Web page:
Published: Fri, March 09, 2018
Health | By Jay Jacobs

Court rules MI woman was unlawfully fired for being transgender

Court rules MI woman was unlawfully fired for being transgender

A federal appeals court has ruled that Title VII of the Civil Rights Act protects a funeral home director who was sacked after disclosing that she was transitioning from male to female. & G.R. Harris Funeral Homes, Inc. for more than five years, but when she made a decision to come to work dressed as a woman instead of a man, the funeral home owner, Thomas Rost, fired her. Ms. Stephens had notified Mr. Rost she would be transitioning, but he chose to let her go, citing his religious beliefs.

The appeals court said Title VII's ban on sex discrimination protected Stephens, and permitting her to represent herself as a woman did not substantially burden Rost's religious beliefs.

The same day the New Hampshire House voted to extend the state's anti-discrimination law to transgender people, the United States Court of Appeals for Sixth Circuit ruled that Title VII of the Civil Rights Act of 1964 provides the same protections against sex-based discrimination to transgenders as to anyone else.

While Stephens claims she was sacked based on the owner's Christian beliefs, which don't align with her transgender lifestyle, the funeral home claims it was simply upholding its gender-specific dress code. She said his employment was terminated "on the basis of her transgender or transitioning status and her refusal to conform to sex-based stereotypes". The Equal Employment Opportunity Commission (EEOC) had sued over the discharge of the employee, who refused to comply with the male dress code.

In a statement from the American Civil Liberties Union, which represented Stephens in the case, her lawyers called the decision an important victory for transgender workers.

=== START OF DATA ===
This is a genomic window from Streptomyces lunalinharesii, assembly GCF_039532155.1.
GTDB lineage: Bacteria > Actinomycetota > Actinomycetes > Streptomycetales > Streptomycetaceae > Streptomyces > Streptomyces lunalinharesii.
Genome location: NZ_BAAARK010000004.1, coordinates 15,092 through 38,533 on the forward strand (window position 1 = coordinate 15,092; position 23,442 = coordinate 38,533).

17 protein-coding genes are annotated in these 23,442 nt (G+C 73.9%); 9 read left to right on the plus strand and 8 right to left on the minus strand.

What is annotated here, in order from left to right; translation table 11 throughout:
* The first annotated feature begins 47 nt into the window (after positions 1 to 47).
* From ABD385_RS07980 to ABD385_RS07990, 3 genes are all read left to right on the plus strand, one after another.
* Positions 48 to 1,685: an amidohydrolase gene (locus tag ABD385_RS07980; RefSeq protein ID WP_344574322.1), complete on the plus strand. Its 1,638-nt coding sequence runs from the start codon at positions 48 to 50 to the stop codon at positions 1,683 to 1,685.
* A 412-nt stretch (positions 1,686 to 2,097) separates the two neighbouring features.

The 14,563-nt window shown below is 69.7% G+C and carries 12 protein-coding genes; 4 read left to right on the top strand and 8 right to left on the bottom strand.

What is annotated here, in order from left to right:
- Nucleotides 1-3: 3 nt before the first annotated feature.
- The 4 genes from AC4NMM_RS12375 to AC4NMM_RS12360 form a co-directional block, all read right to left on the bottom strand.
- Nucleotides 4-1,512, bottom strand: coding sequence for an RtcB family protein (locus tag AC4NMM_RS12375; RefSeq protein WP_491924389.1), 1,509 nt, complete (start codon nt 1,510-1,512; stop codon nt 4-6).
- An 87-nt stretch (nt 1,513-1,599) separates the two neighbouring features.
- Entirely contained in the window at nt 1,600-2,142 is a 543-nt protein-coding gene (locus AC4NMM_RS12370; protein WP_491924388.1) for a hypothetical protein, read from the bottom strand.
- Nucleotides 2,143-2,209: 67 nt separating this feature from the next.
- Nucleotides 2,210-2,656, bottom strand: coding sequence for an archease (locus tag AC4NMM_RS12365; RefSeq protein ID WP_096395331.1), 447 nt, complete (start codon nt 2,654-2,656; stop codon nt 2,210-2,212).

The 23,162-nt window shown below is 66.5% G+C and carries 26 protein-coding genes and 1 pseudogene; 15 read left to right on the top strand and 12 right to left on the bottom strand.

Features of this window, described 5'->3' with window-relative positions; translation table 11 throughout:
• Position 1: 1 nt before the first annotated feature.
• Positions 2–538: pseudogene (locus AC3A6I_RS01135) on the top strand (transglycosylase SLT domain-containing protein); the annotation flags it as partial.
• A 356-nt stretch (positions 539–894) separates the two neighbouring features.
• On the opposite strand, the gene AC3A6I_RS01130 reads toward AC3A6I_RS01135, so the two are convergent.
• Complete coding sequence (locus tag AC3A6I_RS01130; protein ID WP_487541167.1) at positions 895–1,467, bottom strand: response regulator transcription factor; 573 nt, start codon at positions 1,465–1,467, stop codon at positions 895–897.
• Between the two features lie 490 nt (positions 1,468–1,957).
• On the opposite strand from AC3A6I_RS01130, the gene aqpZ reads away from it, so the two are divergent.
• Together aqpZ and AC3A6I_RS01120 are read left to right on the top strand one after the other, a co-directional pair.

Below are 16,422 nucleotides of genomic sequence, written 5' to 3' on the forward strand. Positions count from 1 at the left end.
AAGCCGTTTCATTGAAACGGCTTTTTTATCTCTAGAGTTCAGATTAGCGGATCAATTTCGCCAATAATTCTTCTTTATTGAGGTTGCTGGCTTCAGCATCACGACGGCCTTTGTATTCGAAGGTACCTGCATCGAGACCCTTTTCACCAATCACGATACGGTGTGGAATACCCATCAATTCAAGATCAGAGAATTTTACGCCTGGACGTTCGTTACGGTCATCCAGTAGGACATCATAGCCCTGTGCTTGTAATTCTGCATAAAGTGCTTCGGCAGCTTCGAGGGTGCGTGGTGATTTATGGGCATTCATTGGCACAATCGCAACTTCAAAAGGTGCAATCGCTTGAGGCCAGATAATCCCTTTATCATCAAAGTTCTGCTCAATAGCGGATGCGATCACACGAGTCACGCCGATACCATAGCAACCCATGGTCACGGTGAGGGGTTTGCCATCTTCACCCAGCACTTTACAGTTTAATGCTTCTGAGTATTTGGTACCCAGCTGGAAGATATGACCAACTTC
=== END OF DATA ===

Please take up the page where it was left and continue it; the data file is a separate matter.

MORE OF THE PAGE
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The sixth circuit appeals court rejected an earlier court's decision that funeral home owner Thomas Rost did not violate the Civil Rights Act of 1964, according to The Washington Times.

The decision remands the case back to trial court, which concluded the funeral home did have leeway to terminate Stephens under RFRA, a 1993 law meant to protect religious minorities that requires the federal government to take the least restrictive path when infringing upon religious liberty. The ACLU told Buzzfeed that the decision therefore sets an "important precedent" and "ensures that employers will not be able to use their religious beliefs against trans employees, ruling that there is no "right to discriminate" in the workplace". The ACLU Foundation's Jay D. Kaplan and Daniel S. Korobkin also represented Stephens. "The SEP includes "coverage of lesbian, gay, bisexual and transgender individuals under Title VII's sex discrimination provisions, as they may apply" as a top commission enforcement priority", said the EEOC. Regardless of employers religious beliefs, they are not allowed to discriminate against their employees based on gender or sexuality. "It's unconscionable that an employer would fire her simply because she began to live and dress in a manner consistent with her gender identity", Laser said.

"An employer can not discriminate on the basis of transgender status without imposing its stereotypical notions of how sexual organs and gender identity ought to align", she continued.

"Court opinions should interpret legal terms according to their plain meaning when Congress passed the law", he said.

The 6th U.S. Circuit Court of Appeals disagreed. McCabe said his organization is "consulting with our client to consider their options for appeal".

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